Still life with mandarins. Japanese laquer bowl containing fresh-picked mandarins.Image: Su Leslie, 2017

Still life with mandarins. Image: Su Leslie, 2017

I so enjoyed photographing the first mandarins of our crop that I thought I’d use the next harvest for my Five Minutes of Random post.

The bowl is one of my bargain purchases from the Asia Gallery and Vintage Fabric Emporium. I love the way the design echoes the colour and shape of a peeled mandarin.

Did the artist who made this bowl take inspiration from mandarin flesh? Close-up shot of laqueer design and peeled mandarin. Image: Su Leslie, 2017

Did the artist who made this bowl take inspiration from mandarin flesh? Image: Su Leslie, 2017

And in keeping with the still-life theme, I couldn’t resist re-editing the shots in Stackables to add an “old-painting” effect.

Five Minutes of Random (the RegularRandom challenge), is a weekly photo challenge hosted by Desley Jane at Musings of a Frequently Flying Scientist.

Regular Random: five minutes with the makings of a new project

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Image: Su Leslie, 2017

A few weeks ago the Big T and I discovered the Asia Gallery and Vintage Fabric Emporium.

Tucked away on an industrial estate, it’s a shop full of wonders. Kimono, obi and other fabrics of course, but also furniture, homewares and decorative items. It’s all used, and imported from Japan; and everything feels like a bargain. I bought this beautiful four metre long obi (kimono sash) for $20. It is perfect to deconstruct and re-fashion as a wall hanging.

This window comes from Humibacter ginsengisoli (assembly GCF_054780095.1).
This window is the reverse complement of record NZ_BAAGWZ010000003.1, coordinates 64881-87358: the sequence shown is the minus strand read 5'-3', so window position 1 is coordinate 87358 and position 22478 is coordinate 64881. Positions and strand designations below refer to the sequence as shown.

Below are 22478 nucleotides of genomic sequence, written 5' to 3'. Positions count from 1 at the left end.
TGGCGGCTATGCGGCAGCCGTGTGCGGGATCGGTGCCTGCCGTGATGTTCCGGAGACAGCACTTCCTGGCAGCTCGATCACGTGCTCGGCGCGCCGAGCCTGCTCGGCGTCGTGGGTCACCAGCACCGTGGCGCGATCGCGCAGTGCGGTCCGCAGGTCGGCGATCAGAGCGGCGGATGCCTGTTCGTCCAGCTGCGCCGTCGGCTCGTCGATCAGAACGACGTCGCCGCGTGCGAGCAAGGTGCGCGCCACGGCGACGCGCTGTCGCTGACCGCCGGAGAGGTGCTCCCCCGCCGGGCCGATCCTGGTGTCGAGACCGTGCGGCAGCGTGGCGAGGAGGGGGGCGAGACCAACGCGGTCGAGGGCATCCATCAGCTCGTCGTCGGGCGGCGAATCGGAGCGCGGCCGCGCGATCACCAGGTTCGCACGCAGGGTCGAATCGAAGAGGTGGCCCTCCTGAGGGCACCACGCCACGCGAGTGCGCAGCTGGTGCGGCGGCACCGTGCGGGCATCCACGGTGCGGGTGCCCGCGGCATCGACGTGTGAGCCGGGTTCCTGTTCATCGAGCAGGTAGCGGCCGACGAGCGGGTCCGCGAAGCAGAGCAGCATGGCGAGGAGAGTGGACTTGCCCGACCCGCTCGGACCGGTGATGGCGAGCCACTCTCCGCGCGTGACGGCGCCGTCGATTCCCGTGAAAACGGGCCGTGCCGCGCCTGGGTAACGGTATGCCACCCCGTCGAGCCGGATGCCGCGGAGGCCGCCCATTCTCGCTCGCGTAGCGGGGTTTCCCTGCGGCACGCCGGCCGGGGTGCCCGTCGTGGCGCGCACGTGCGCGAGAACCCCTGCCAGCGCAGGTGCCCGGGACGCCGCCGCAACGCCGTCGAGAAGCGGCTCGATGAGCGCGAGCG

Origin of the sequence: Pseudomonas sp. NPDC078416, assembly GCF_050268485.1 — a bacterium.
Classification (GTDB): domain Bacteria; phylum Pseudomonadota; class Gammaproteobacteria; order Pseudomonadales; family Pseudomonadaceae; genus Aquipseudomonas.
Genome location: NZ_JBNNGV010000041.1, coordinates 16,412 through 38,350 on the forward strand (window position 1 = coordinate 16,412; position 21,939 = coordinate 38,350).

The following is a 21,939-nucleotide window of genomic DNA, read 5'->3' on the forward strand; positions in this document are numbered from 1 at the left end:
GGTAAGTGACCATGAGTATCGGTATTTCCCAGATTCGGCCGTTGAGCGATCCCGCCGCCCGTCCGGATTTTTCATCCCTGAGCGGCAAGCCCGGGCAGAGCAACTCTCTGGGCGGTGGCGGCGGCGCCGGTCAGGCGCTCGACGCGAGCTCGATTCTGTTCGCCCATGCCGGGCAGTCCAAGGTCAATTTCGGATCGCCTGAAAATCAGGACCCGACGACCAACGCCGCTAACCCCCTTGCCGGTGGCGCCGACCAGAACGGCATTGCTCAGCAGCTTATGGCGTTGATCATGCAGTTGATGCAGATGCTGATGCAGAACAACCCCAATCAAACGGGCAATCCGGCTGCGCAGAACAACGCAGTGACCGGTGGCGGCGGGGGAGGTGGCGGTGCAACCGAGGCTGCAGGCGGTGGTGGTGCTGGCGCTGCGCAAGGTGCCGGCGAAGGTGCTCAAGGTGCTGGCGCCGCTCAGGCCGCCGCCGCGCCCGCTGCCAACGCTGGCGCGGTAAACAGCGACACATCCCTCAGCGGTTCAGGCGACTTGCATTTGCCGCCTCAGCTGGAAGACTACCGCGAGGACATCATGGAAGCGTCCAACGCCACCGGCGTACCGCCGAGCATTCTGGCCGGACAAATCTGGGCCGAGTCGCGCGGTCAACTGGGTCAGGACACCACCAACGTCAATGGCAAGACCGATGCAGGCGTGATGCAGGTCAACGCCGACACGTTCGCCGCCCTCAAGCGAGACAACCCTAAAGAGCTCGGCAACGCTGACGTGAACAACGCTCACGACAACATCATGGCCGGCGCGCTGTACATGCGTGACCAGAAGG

… just as soon as I’ve made the boy-child a new duvet cover.

This is my contribution to Five Minutes of Random (the RegularRandom challenge), a weekly photo challenge hosted by Desley Jane at Musings of a Frequently Flying Scientist.

Regular random: five minutes with some cool fluffy stuff

Close up shot of burst milkweed seed pod on black background. Image: Su Leslie, 2017

Burst swan plant (milkweed) seed pod. Image: Su Leslie, 2017

Photographically, the swan plants in our garden have proved to be the gift that keeps on giving: caterpillars, chrysalis, butterflies and now the plant’s decaying seed pods.

I’ve become quite a fan of photographing objects on a black felt background, and I think it works especially well with the slightly other-worldly fluff balls that emerge from the pods.

This week, as well as posting these images for Five Minutes of Random (the RegularRandom challenge), I’m adding a YouTube clip. I’ve had this song — Mud and Stardust — looping in my head ever since I took these photos.

Regular Random is a weekly photo challenge hosted by Desley Jane at Musings of a Frequently Flying Scientist.

Regular Random: five minutes with my knitting

There are definite signs that autumn has arrived; dropping temperatures, falling leaves, shorter days — and an overwhelming urge to knit.

Knitting is something I do with much more enthusiasm than skill. After a few years of odd-shaped and unfinished sweaters, I’ve learned to limit myself to producing scarves and beanies for various community groups which distribute winter basics to some of the (far too many) children (1) who live in poverty in New Zealand.

I love the colours in this wool, and enjoyed taking five minutes out to capture a few images for Five Minutes of Random (the RegularRandom challenge), a weekly photo challenge hosted by Desley Jane at Musings of a Frequently Flying Scientist.

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(1) According to UNICEF around 295,000 children in NZ (28 percent of all children in this country) live in poverty:

” … in cold, damp, over-crowded houses, they do not have warm or rain-proof clothing, their shoes are worn, and many days they go hungry.”

UNICEF NZ: Child Poverty in New Zealand

 

Regular Random: five minutes with the first figs of the harvest

I got back from my road-trip to find some our figs had ripened.

Lucky for me this was only a five-minute shoot — figs for breakfast.

Five Minutes of Random (the RegularRandom challenge) is hosted by Desley Jane at Musings of a Frequently Flying Scientist.